To compare the long-term expression of canine factor IX (cFIX) levels and anti-cFIX antibody responses following intramuscular injection of vectors packaged with AAV1, 2, 5, 7, 8, and 9 capsid in immunocompetent hemophilia B mice.
Methods and results
Highest expression was detected in mice injected with AAV2/8 vector (28% of normal), followed by AAV2/9 (15%) and AAV2/7 (10%). cFIX expression by AAV2/1 only ranged from 0–5% of normal levels. High incidences of anti-cFIX inhibitor (IgG) were detected in mice injected with AAV2 and 2/5 vectors, followed by AAV2/1. None of the mice treated with AAV2/7, 2/8, and 2/9 developed inhibitors or capsid T cells.
AAV7, 8, and 9 are more efficient and safer vectors for muscle-directed gene therapy with high levels of transgene expression and absence of inhibitor formation. The absence of antibody response to transgene by AAV7, 8, and 9 is independent of vector dose but may be due to the fact that these three serotypes are associated with high level distribution to, and transduction of, hepatocytes following i.m. injection.
PMCID: PMC3393098  PMID: 21883883
Hemophilia B; gene therapy; adeno-associated viruses (AAV); factor IX; muscle
19.  CpG-depleted adeno-associated virus vectors evade immune detection 
The Journal of Clinical Investigation  2013;123(7):2994-3001.
Due to their efficient transduction potential, adeno-associated virus (AAV) vectors are leading candidates for gene therapy in skeletal muscle diseases. However, immune responses toward the vector or transgene product have been observed in preclinical and clinical studies. TLR9 has been implicated in promoting AAV-directed immune responses, but vectors have not been developed to circumvent this barrier. To assess the requirement of TLR9 in promoting immunity toward AAV-associated antigens following skeletal muscle gene transfer in mice, we compared immunological responses in WT and Tlr9-deficient mice that received an AAV vector with an immunogenic capsid, AAVrh32.33. In Tlr9-deficient mice, IFN-γ T cell responses toward capsid and transgene antigen were suppressed, resulting in minimal cellular infiltrate and stable transgene expression in target muscles. These findings suggest that AAV-directed immune responses may be circumvented by depleting the ligand for TLR9 (CpG sequences) from the vector genome. Indeed, we found that CpG-depleted AAVrh32.33 vectors could establish persistent transgene expression, evade immunity, and minimize infiltration of effector cells. Thus, CpG-depleted AAV vectors could improve outcome of clinical trials of gene therapy for skeletal muscle disease.
PMCID: PMC3696560  PMID: 23778142
20.  Widespread gene transfer in the central nervous system of cynomolgus macaques following delivery of AAV9 into the cisterna magna 
Adeno-associated virus serotype 9 (AAV9) vectors have recently been shown to transduce cells throughout the central nervous system of nonhuman primates when injected into the cerebrospinal fluid (CSF), a finding which could lead to a minimally invasive approach to treat genetic and acquired diseases affecting the entire CNS. We characterized the transduction efficiency of two routes of vector administration into the CSF of cynomolgus macaques—lumbar puncture, which is typically used in clinical practice, and suboccipital puncture, which is more commonly used in veterinary medicine. We found that delivery of vector into the cisterna magna via suboccipital puncture is up to 100-fold more efficient for achieving gene transfer to the brain. In addition, we evaluated the inflammatory response to AAV9-mediated GFP expression in the nonhuman primate CNS. We found that while CSF lymphocyte counts increased following gene transfer, there were no clinical or histological signs of immune toxicity. Together these data indicate that delivery of AAV9 into the cisterna magna is an effective method for achieving gene transfer in the CNS, and suggest that adapting this uncommon injection method for human trials could vastly increase the efficiency of gene delivery.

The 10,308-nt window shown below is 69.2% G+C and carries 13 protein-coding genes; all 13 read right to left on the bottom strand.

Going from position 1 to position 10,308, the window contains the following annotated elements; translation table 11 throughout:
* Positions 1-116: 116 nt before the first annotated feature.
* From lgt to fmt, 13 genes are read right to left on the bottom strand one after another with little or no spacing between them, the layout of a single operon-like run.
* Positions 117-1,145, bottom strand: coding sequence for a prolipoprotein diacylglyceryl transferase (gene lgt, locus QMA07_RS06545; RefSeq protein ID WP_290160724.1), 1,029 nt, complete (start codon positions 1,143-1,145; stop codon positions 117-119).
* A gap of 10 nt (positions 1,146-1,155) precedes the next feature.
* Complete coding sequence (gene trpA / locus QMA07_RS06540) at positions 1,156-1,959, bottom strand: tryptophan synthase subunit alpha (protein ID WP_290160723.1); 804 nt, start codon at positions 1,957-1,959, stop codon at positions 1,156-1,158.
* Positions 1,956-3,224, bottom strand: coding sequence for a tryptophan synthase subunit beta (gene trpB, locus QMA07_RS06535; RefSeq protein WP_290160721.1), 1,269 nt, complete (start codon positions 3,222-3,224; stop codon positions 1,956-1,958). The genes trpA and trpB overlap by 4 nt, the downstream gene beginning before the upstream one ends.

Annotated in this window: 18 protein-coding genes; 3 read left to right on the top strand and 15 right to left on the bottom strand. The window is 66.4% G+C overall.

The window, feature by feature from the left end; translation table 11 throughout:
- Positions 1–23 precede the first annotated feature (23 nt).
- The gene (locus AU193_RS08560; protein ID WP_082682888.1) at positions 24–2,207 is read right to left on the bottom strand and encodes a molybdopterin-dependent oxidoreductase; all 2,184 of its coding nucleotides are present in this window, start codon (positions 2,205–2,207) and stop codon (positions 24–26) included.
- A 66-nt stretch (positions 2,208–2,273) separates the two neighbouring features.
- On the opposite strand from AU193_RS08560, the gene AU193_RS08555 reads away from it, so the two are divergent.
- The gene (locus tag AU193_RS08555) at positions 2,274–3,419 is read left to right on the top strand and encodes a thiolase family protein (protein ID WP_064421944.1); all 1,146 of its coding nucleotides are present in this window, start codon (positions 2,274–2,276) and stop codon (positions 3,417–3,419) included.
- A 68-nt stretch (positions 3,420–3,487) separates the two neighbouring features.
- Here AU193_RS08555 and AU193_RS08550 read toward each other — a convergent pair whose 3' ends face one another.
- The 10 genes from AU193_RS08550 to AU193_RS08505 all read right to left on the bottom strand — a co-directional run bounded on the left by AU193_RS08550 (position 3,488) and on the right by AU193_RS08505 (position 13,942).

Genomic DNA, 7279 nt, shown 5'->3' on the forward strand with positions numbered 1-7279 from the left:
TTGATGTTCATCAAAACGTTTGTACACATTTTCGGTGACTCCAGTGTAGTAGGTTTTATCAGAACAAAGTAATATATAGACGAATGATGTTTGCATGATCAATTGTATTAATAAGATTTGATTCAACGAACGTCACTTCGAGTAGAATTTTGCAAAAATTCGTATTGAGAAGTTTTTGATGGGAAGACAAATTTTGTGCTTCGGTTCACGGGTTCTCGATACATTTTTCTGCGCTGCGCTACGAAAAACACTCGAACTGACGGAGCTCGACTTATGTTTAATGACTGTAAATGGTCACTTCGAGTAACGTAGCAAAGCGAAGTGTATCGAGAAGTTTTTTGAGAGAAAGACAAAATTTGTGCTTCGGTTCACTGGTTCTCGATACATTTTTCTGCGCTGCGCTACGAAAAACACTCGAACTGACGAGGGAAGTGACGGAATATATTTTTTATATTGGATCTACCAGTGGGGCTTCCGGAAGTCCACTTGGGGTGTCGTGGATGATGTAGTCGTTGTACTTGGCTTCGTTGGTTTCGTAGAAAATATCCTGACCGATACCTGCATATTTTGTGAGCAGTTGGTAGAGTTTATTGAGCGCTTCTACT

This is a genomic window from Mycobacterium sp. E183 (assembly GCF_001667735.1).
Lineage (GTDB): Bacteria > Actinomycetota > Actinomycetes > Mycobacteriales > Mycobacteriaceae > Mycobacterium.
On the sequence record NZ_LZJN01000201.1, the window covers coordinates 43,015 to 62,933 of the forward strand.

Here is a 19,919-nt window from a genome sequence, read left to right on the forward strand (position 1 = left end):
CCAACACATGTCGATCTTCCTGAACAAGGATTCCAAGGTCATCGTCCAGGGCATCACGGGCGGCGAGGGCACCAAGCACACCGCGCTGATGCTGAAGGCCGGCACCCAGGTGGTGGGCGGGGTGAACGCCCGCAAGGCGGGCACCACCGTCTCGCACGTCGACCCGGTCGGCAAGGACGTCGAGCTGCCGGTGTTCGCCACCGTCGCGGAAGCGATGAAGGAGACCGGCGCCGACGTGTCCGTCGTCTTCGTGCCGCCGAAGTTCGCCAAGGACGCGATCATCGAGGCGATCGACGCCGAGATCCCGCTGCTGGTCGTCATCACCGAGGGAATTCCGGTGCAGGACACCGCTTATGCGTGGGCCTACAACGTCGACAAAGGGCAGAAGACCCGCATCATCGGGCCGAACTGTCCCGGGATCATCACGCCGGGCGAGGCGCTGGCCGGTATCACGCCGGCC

PMCID: PMC4448732  PMID: 26052519
21.  Hepatic Gene Transfer in Neonatal Mice by Adeno-Associated Virus Serotype 8 Vector 
Human Gene Therapy  2011;23(5):533-539.
For genetic diseases that manifest at a young age with irreversible consequences, early treatment is critical and essential. Neonatal gene therapy has the advantages of achieving therapeutic effects before disease manifestation, a low vector requirement and high vector-to-cell ratio, and a relatively immature immune system. Therapeutic effects or long-term rescue of neonatal lethality have been demonstrated in several animal models. However, vigorous cell proliferation in the newborn stage is a significant challenge for nonintegrating vectors, such as adeno-associated viral (AAV) vector. Slightly delaying the injection age, and readministration at a later time, are two of the alternative strategies to solve this problem. In this study, we demonstrated robust and efficient hepatic gene transfer by self-complementary AAV8 vector in neonatal mice. However, transduction quickly decreased over a few weeks because of vector dilution caused by fast proliferation. Delaying the injection age improved sustained expression, although it also increased neutralizing antibody (NAb) responses to AAV capsid. This approach can be used to treat genetic diseases with slow progression. For genetic diseases with early onset and severe consequences, early treatment is essential. A second injection of vector of a different serotype at a later time may overcome preexisting NAb and achieve sustained therapeutic effects.
Wang and colleagues conduct a series of preclinical animal studies examining the kinetics of AAV gene transfer. They demonstrate that self-complementary AAV8 results in robust and efficient hepatic gene transfer in neonatal mice. Yet, this transduction quickly decreases over a few weeks because of vector dilution caused by rapid cell proliferation in the liver of growing young mice.
PMCID: PMC3360497  PMID: 22098408
22.  The Black Canyon Forecast Station: Experiences And Lessons Learned